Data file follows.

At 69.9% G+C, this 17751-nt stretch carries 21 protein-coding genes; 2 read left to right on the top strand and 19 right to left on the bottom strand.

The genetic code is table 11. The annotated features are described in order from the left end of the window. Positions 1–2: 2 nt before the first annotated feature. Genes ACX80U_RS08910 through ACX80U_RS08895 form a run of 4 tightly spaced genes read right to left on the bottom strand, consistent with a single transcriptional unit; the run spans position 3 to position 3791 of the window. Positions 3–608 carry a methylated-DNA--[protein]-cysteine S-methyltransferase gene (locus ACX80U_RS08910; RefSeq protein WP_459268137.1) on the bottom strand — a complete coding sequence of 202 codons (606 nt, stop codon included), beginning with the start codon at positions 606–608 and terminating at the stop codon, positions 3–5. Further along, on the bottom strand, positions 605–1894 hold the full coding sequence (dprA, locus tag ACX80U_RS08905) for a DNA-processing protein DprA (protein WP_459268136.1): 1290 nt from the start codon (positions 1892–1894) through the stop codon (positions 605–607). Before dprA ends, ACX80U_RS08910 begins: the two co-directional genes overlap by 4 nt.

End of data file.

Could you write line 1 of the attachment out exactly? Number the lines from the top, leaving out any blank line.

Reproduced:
At 69.9% G+C, this 17751-nt stretch carries 21 protein-coding genes; 2 read left to right on the top strand and 19 right to left on the bottom strand.